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onequestion123
11-26-2016, 09:10 AM
Some say milk is good because of the calcium and protein but a lot of studies actually say it leeches calcium from the bones.

It is also cruel to the cows(in factory farms).

gbullock32
11-26-2016, 09:11 AM
Dairy is fantastic, those who say otherwise are idiots.

Chocolate milk is possibly the greatest drink ever.

AdamWW
11-26-2016, 10:06 AM
Some say milk is good because of the calcium and protein but a lot of studies actually say it leeches calcium from the bones.

It is also cruel to the cows(in factory farms).

Well animal cruelty in itself doesn't make something unhealthy.

Studies exist that support either end: for example, many studies show associations between yogurt consumption and lower incidence of certain diseases, while other studies show some forms of dairy (ie - butter) in certain amounts are strongly correlated to all-cause mortality. The problem is looking at a single food group in isolation and being able to actually prove cause and effect.

BuildKing
11-26-2016, 11:04 AM
Dairy is good in moderation.

ErikTheElectric
11-26-2016, 06:41 PM
Avoid thinking in terms of "bad" "Good" and "healthy vs unhealthy" OP.

RabbitFood197
11-26-2016, 06:47 PM
Some say milk is good because of the calcium and protein but a lot of studies actually say it leeches calcium from the bones.

It is also cruel to the cows(in factory farms).

I believe it can be. I read a couple of books talking about the issue of dairy and one of the repeating arguments was the way it slows down your digestion if consumed along with other foods. I believe that in moderation it can be beneficial, however, I would rather stick to getting vitamins and minerals from leafy greens, vegetables, and other plant based sources of vitamins and nutrients. What are your thoughts?
Here are the publications that talk a lot about this topic:

Mikhail Tombak - Can We Live 150 years? & Cure the incurable
Eat To Live - Joel Fuhrman

Hope it helps!

muruku
11-27-2016, 06:27 AM
dayum, I sure as well won't mind if somebody pays my rent and food and just wants to squeeze my tits all day.

muruku
11-27-2016, 06:28 AM
Op,

do you know what happens to male chicks?

muruku
11-27-2016, 06:30 AM
http://advances.nutrition.org/content/7/6/1026.full.pdf

https://pbs.twimg.com/media/CxcCktSWQAE7ip3.jpg

muruku
11-27-2016, 06:32 AM
http://ajcn.nutrition.org/content/104/5/1209.abstract

Results: During 5,158,337 person-years of follow-up, we documented 14,815 incident CVD cases including 8974 coronary heart disease cases (nonfatal myocardial infarction or fatal coronary disease) and 5841 stroke cases. In multivariate analyses, compared with an equivalent amount of energy from carbohydrates (excluding fruit and vegetables), dairy fat intake was not significantly related to risk of total CVD (for a 5% increase in energy from dairy fat, the RR was 1.02; 95% CI: 0.98, 1.05), coronary heart disease (RR: 1.03; 95% CI: 0.98, 1.09), or stroke (RR: 0.99; 95% CI: 0.93, 1.05) (P > 0.05 for all). In models in which we estimated the effects of exchanging different fat sources, the replacement of 5% of energy intake from dairy fat with equivalent energy intake from polyunsaturated fatty acid (PUFA) or vegetable fat was associated with 24% (RR: 0.76; 95% CI: 0.71, 0.81) and 10% (RR: 0.90; 95% CI: 0.87, 0.93) lower risk of CVD, respectively, whereas the 5% energy intake substitution of other animal fat with dairy fat was associated with 6% increased CVD risk (RR: 1.06; 95% CI: 1.02, 1.09).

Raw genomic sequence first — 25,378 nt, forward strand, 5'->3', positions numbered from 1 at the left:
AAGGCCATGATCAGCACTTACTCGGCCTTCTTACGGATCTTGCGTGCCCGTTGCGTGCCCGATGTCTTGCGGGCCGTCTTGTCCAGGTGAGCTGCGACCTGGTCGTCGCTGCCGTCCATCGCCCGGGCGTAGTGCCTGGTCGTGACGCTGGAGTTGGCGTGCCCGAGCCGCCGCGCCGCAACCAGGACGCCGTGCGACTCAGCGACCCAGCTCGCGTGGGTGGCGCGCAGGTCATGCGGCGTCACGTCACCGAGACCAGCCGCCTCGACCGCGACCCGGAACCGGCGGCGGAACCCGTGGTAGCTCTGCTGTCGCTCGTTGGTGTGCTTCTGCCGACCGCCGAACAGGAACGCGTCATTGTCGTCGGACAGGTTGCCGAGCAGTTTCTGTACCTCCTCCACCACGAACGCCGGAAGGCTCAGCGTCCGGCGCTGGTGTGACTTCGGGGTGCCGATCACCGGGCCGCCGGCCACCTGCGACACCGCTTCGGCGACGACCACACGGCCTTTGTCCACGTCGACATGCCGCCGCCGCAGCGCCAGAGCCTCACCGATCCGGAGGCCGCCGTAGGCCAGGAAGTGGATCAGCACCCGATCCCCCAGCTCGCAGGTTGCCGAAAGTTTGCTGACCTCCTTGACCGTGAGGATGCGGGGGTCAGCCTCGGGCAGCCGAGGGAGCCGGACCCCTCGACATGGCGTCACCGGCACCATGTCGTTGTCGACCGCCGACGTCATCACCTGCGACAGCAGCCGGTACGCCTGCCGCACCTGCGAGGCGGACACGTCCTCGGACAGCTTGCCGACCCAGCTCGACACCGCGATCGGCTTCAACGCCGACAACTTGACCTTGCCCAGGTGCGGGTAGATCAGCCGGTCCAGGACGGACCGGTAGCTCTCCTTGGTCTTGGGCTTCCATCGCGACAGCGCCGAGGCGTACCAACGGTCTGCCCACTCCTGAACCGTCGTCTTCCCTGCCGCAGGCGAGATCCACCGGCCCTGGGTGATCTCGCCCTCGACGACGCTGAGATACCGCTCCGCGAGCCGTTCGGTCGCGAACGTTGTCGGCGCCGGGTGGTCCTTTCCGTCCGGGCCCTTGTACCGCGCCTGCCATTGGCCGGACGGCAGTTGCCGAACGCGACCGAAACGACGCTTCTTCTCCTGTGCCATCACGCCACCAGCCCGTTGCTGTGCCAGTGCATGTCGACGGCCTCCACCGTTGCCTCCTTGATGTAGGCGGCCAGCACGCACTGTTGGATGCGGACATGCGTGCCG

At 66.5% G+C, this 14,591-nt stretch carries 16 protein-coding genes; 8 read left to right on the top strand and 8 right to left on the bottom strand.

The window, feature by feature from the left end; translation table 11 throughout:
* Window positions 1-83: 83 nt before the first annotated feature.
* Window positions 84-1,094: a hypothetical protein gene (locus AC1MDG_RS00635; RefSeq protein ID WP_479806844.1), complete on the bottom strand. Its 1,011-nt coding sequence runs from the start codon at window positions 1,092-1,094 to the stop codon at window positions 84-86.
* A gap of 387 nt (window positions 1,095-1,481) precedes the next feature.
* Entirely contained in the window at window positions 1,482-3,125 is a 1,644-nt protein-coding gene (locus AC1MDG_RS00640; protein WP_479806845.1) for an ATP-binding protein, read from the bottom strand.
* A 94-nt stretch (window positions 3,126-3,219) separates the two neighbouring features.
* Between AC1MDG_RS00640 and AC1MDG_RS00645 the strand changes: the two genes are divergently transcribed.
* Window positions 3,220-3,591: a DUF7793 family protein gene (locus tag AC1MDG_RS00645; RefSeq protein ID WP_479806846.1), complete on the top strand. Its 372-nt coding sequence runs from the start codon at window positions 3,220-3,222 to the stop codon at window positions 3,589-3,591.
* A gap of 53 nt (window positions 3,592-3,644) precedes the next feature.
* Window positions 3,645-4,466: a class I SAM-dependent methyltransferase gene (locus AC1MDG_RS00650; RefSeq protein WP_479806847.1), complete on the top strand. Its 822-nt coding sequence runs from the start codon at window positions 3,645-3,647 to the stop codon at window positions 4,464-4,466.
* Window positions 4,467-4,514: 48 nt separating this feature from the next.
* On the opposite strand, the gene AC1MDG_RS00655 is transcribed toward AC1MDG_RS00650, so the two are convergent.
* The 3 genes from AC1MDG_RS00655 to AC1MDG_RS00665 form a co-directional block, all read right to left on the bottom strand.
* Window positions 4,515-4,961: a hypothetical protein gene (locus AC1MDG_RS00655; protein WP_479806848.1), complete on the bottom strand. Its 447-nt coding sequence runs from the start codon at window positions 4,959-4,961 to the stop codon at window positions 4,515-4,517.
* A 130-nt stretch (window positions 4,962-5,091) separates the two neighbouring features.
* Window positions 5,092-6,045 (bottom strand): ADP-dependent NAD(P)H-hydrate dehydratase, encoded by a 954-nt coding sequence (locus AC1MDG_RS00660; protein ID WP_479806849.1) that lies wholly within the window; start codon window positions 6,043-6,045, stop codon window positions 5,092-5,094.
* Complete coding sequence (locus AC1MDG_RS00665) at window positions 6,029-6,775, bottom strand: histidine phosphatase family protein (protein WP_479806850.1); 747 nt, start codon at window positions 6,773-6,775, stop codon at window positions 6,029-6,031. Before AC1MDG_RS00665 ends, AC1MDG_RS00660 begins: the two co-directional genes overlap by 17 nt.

chemo29
11-27-2016, 07:03 AM
healthy or not, it sure is kraken delicious, and that's all that matters to me

#justepicurianguysthings

Mrpb
11-27-2016, 07:39 AM
Great source of protein, that's for sure.

As a source of calcium, it may not be ideal to prevent fractures. This was a decent article that summarizes some of the controversy around it: https://www.hsph.harvard.edu/nutritionsource/calcium-full-story/

Here's a new very positive review about dairy: http://www.foodandnutritionresearch.net/index.php/fnr/article/view/32527

Results: The most recent evidence suggested that intake of milk and dairy products was associated with reduced risk of childhood obesity. In adults, intake of dairy products was shown to improve body composition and facilitate weight loss during energy restriction. In addition, intake of milk and dairy products was associated with a neutral or reduced risk of type 2 diabetes and a reduced risk of cardiovascular disease, particularly stroke. Furthermore, the evidence suggested a beneficial effect of milk and dairy intake on bone mineral density but no association with risk of bone fracture. Among cancers, milk and dairy intake was inversely associated with colorectal cancer, bladder cancer, gastric cancer, and breast cancer, and not associated with risk of pancreatic cancer, ovarian cancer, or lung cancer, while the evidence for prostate cancer risk was inconsistent. Finally, consumption of milk and dairy products was not associated with all-cause mortality. Calcium-fortified plant-based drinks have been included as an alternative to dairy products in the nutrition recommendations in several countries. However, nutritionally, cow’s milk and plant-based drinks are completely different foods, and an evidence-based conclusion on the health value of the plant-based drinks requires more studies in humans.

Conclusion: The totality of available scientific evidence supports that intake of milk and dairy products contribute to meet nutrient recommendations, and may protect against the most prevalent chronic diseases, whereas very few adverse effects have been reported.